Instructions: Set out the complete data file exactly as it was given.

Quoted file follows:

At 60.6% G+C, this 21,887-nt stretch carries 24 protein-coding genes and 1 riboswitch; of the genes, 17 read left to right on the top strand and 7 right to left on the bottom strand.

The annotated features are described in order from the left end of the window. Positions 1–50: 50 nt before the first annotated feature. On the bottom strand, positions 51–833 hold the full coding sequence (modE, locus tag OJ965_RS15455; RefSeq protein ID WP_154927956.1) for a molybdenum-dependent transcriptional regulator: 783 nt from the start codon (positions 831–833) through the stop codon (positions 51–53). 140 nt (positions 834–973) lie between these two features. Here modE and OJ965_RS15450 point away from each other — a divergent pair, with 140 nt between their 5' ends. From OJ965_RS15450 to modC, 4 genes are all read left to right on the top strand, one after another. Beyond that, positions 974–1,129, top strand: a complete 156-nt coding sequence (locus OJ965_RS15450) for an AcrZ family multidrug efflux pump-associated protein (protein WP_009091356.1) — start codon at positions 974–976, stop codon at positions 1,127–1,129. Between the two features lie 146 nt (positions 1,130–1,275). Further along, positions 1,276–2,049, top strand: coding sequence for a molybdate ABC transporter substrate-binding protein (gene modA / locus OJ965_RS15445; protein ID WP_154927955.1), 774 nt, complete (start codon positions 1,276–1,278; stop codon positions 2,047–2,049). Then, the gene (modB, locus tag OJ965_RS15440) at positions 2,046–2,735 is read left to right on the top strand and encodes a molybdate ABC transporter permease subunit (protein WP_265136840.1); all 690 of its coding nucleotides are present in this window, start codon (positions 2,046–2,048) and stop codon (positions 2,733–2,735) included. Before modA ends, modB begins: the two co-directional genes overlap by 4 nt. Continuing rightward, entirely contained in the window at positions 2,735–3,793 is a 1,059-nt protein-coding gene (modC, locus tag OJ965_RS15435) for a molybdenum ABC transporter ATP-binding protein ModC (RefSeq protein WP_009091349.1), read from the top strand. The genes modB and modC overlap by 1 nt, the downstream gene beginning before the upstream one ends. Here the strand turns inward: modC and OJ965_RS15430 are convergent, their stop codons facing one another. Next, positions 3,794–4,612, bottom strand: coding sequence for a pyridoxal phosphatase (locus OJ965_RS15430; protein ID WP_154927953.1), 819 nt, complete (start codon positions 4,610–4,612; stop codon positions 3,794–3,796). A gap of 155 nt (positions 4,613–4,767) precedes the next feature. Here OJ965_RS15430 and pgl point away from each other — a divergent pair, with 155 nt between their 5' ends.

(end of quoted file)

At 60.6% G+C, this 21,887-nt stretch carries 24 protein-coding genes and 1 riboswitch; of the genes, 17 read left to right on the top strand and 7 right to left on the bottom strand.

The annotated features are described in order from the left end of the window. Positions 1–50: 50 nt before the first annotated feature. On the bottom strand, positions 51–833 hold the full coding sequence (modE, locus tag OJ965_RS15455; RefSeq protein ID WP_154927956.1) for a molybdenum-dependent transcriptional regulator: 783 nt from the start codon (positions 831–833) through the stop codon (positions 51–53). 140 nt (positions 834–973) lie between these two features. Here modE and OJ965_RS15450 point away from each other — a divergent pair, with 140 nt between their 5' ends. From OJ965_RS15450 to modC, 4 genes are all read left to right on the top strand, one after another. Beyond that, positions 974–1,129, top strand: a complete 156-nt coding sequence (locus OJ965_RS15450) for an AcrZ family multidrug efflux pump-associated protein (protein WP_009091356.1) — start codon at positions 974–976, stop codon at positions 1,127–1,129. Between the two features lie 146 nt (positions 1,130–1,275). Further along, positions 1,276–2,049, top strand: coding sequence for a molybdate ABC transporter substrate-binding protein (gene modA / locus OJ965_RS15445; protein ID WP_154927955.1), 774 nt, complete (start codon positions 1,276–1,278; stop codon positions 2,047–2,049). Then, the gene (modB, locus tag OJ965_RS15440) at positions 2,046–2,735 is read left to right on the top strand and encodes a molybdate ABC transporter permease subunit (protein WP_265136840.1); all 690 of its coding nucleotides are present in this window, start codon (positions 2,046–2,048) and stop codon (positions 2,733–2,735) included. Before modA ends, modB begins: the two co-directional genes overlap by 4 nt. Continuing rightward, entirely contained in the window at positions 2,735–3,793 is a 1,059-nt protein-coding gene (modC, locus tag OJ965_RS15435) for a molybdenum ABC transporter ATP-binding protein ModC (RefSeq protein WP_009091349.1), read from the top strand. The genes modB and modC overlap by 1 nt, the downstream gene beginning before the upstream one ends. Here the strand turns inward: modC and OJ965_RS15430 are convergent, their stop codons facing one another. Next, positions 3,794–4,612, bottom strand: coding sequence for a pyridoxal phosphatase (locus OJ965_RS15430; protein ID WP_154927953.1), 819 nt, complete (start codon positions 4,610–4,612; stop codon positions 3,794–3,796). A gap of 155 nt (positions 4,613–4,767) precedes the next feature. Here OJ965_RS15430 and pgl point away from each other — a divergent pair, with 155 nt between their 5' ends.